WPD counsel Patrick Duffy asked Dr. Strickland about the appropriate scientific measure for serious and irreversible harm.   He said it is based on the overall genetic and demographic status of a species’ population.

According to Dr. Strickland, the White Pines surveys of birds and bats are “adequate,” conform to established methods and published guidance, and are similar to those for other wind projects.  Bats would not be high in number without the presence of hibernacula.  Acoustical surveys are not necessary because they record bats at ground level and the results do not correlate with bat deaths at wind turbine rotor level.

Dr. Strickland also said the effects on habitat would be minimal.  Loss from access roads and other construction is relatively small, and displacement from habitat would not be significant because of the project size.

Regarding collisions, Dr. Strickland predicted 5-15 bird deaths annually per turbine, the same as at other North American sites.  He defended the Wolfe Island monitoring records, stating the mortality rates are reasonable for a searched radius of 50m, an area commonly used at other wind projects.  Considering the project location and size, he concluded that White Pines would not cause serious and irreversible harm to wildlife.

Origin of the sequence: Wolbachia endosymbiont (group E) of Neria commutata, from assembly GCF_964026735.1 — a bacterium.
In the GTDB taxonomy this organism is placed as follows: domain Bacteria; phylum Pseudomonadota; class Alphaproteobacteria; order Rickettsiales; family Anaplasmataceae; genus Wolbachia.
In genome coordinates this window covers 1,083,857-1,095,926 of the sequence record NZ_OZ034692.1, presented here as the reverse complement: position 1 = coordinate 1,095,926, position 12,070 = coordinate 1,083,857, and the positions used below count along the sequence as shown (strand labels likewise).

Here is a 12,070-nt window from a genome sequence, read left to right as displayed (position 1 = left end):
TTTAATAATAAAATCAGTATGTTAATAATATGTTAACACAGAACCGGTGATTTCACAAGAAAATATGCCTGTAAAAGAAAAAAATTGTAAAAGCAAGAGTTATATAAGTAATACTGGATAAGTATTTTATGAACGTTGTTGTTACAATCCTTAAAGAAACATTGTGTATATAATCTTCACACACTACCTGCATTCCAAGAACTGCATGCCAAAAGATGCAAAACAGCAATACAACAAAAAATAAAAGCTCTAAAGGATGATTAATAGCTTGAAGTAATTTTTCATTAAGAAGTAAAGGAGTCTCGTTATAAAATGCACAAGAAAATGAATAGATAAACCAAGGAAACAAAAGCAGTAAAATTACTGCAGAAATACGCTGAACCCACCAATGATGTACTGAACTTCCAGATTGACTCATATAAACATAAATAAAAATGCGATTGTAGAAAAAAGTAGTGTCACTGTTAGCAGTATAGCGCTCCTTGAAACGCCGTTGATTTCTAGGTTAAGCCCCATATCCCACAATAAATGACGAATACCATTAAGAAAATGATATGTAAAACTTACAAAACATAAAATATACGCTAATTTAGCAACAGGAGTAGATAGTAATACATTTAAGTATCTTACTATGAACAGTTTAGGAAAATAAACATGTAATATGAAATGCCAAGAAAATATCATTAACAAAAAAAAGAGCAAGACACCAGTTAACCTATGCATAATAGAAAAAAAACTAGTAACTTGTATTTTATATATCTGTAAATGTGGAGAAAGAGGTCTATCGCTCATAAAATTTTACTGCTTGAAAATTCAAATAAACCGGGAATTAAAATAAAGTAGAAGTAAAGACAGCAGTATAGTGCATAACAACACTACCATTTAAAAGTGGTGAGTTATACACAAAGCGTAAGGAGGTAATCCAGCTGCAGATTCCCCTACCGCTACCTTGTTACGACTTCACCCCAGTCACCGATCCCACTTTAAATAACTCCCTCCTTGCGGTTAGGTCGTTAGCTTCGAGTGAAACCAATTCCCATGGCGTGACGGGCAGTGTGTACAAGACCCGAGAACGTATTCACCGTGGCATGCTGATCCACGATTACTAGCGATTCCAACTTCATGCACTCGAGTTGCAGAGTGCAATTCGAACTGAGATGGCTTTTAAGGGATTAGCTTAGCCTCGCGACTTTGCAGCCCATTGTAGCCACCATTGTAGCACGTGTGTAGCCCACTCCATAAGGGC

In cross-examination Eric Gillespie confirmed that Dr. Strickland had not visited the White Pines site but had based his opinions on WPD’s reports and on Google Earth images.  Although aware of Prince Edward Point National Wildlife Area and Point Petre Provincial Wildlife Area, he did not know their proximity to wind turbines.  However, he dismissed the “globally significant” South Shore Important Bird Area because the IBA designation reflects convenient public access and use of the site for bird-watching.

Dr. Strickland did not know of an “activity report” by the Ministry of Natural Resources and Forests finding five threatened bird species and three bat species in the White Pines area.  He agreed with Mr. Gillespie that such information might have influenced his opinions.  Similarly, he conceded that if there had not been adequate surveys for karst, then one needed more information to estimate the bat population.  He also admitted that the cumulative effects of wind projects must be considered to determine local impacts on birds.